I’m not saying I’m a wimp or a softie–although I could be both and more. I’m just saying that my admiration for the young generation shot up during the past several days. All three of these people impressed me with their courage, confidence, and choices. And they reminded me of my grandchildren who’ve already been taught, “I can do hard things.” Now if I could follow their example….

What about you? Have you witnessed examples of people doing hard things? Have you done some hard things?

Most people’s blogs have a theme. Cooking, preparing for a marathon, losing weight, becoming successful at work, becoming more spiritual, and decorating one’s home are popular themes. But this blog? Well, this blog is a hodgepodge of whatever I happen to be thinking about. It might be social commentary on single parenting, a travelogue of a recent trip, or some opinions on the presidential candidates (stay tuned for this one).

I have other blogs. One is about women in the Bible, one centers on teaching, and one focuses on psychology. The latter is reserved for my students and is a great way for us to get involved in a little psycho babble. And lest I forget, I recently got involved in a writing blog with my writing group, and as soon as we get a little more participative, I’ll share the link. This is my favorite blog, however, because this is the one where I can write whatever I want to. Just because Mom’s Musings doesn’t have a theme like religion or culinary arts, that doesn’t mean that it lacks focus. It’s focused on my musings.

Today I’m musing over the contents of a book I’ve been reading entitled The Survivors Club by Ben Sherwood. It’s a virtual fount of interesting and useful information that we can all apply to our lives beginning today. Always intrigued by who survives disasters and who doesn’t, what makes a person resilient, and what factors determine our longevity, I’ve been captivated by the stories and research provided by Sherwood. In fact, I’m reading it on my Kindle Fire and have highlighted so many passages that it’s ridiculous.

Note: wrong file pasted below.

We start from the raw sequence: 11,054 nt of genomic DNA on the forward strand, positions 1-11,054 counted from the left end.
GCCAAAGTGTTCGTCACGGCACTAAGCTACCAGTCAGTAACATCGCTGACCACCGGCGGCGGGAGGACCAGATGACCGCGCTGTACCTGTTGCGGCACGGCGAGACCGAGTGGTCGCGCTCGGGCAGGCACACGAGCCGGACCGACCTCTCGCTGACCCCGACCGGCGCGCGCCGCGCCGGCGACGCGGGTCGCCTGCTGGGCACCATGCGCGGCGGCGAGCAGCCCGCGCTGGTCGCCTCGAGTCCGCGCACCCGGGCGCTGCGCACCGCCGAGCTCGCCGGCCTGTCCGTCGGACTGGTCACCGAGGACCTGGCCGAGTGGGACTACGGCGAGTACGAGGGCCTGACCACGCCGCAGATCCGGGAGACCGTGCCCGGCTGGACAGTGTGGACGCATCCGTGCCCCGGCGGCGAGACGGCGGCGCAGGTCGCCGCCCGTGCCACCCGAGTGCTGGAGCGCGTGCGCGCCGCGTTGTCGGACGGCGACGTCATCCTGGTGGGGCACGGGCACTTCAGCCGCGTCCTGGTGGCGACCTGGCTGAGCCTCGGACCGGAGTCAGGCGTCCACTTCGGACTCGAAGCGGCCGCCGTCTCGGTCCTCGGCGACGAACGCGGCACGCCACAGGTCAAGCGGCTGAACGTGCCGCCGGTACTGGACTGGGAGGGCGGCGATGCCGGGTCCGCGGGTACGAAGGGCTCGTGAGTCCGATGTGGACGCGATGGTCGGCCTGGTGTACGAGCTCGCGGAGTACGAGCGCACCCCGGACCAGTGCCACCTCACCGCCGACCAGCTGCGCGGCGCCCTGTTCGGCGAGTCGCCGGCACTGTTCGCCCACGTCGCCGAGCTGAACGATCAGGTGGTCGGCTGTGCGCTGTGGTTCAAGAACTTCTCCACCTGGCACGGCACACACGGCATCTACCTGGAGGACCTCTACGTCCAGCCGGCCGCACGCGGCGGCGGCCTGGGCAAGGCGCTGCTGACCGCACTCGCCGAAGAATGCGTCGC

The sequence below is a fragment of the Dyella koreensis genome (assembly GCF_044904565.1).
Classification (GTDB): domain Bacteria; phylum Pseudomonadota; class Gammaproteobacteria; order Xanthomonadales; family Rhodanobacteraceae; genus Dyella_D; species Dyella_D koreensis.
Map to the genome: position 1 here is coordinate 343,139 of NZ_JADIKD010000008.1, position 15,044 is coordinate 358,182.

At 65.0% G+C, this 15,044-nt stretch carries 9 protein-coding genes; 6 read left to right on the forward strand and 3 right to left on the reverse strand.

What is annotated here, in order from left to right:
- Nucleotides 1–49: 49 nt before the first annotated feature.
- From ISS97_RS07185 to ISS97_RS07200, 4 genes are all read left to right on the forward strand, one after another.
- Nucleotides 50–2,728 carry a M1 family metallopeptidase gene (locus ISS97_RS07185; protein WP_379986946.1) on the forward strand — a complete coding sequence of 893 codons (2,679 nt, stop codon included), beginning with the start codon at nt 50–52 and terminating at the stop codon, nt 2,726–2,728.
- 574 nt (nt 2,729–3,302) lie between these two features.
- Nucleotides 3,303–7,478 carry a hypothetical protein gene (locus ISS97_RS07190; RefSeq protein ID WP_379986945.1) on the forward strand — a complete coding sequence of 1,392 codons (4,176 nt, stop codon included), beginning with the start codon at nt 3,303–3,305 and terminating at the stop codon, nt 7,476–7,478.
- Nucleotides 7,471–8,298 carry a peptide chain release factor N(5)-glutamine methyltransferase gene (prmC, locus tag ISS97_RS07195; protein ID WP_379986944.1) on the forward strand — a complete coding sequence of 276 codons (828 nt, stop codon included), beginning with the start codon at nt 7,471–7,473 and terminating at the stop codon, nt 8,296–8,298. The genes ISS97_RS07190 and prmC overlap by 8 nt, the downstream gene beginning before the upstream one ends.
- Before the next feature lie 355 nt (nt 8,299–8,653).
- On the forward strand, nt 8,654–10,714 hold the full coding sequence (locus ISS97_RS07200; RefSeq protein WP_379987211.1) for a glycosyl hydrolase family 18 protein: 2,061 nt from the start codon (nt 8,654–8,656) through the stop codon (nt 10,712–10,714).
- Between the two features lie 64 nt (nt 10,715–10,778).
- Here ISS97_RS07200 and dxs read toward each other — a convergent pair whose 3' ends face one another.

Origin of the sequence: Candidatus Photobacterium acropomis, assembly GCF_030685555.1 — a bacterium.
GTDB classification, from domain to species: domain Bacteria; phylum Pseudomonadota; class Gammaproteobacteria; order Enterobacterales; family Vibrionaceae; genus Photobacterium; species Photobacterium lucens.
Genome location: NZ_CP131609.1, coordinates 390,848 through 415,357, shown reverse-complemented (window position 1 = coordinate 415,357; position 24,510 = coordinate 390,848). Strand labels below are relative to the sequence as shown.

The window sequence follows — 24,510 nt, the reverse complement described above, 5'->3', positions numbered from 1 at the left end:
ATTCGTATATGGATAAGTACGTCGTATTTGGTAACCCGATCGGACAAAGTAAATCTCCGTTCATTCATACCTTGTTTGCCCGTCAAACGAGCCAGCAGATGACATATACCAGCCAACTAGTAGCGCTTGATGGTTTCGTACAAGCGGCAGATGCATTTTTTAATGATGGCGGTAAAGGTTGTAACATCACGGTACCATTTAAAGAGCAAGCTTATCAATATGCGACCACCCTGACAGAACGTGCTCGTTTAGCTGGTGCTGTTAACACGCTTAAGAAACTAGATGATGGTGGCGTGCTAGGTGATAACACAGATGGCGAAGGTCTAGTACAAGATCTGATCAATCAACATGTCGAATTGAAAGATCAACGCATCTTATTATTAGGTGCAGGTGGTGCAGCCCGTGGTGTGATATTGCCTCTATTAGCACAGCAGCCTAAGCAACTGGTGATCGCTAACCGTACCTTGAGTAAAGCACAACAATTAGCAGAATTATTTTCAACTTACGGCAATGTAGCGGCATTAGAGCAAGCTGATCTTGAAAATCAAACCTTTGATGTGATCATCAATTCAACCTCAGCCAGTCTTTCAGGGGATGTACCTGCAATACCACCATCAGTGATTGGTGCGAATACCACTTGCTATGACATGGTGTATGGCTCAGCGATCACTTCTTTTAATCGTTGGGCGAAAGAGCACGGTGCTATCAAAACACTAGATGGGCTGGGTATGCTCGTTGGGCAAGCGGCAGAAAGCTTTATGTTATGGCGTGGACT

I’ve learned that surviving, whatever that might mean to you, doesn’t depend on a single factor. Several are involved in beating the odds. For example, the Central Park jogger’s friends describe her as indomitable. While that’s true, it’s also true that her massive brain injuries might have aided in her recovery. Unable to remember the attack, she wasn’t tormented by flashbacks or nightmares. Then there was the story of a  man who awoke to find himself in the ocean in the dark wearing his undies and a sweatshirt. He had no recollection of how he got there, but apparently he had fallen off of the cruise ship. He managed to stay awake and afloat all night, and he feels that the secret to his survival was sheer will power and his ability to stay calm and focused. That counted for something, of course, but his prior military training  and physical fitness gave him an edge that the average Joe wouldn’t have had.

But what about the ultimate survival? What about living a long, happy life? What determines how long we live? Is it heredity? Is it a 50/50 split between heredity and environment? While both are important, lifestyle, personal choice, and plain old luck figure into the equation too. According to the book, genetic factors influence about 25 percent of our longevity. This fact is especially intriguing when you consider that 80 to 90 percent of our height is determined by our parents’ heights. I can’t wait to share this information with my sister. Our mother died of cancer when she was only 71, and my sweet sis thinks we’re going to succumb to the big C too. Maybe so. Who can predict the future? All I can say for certain is that Ann and I are medium tall because of our DNA, but other factors are going to determine whether we live past 71.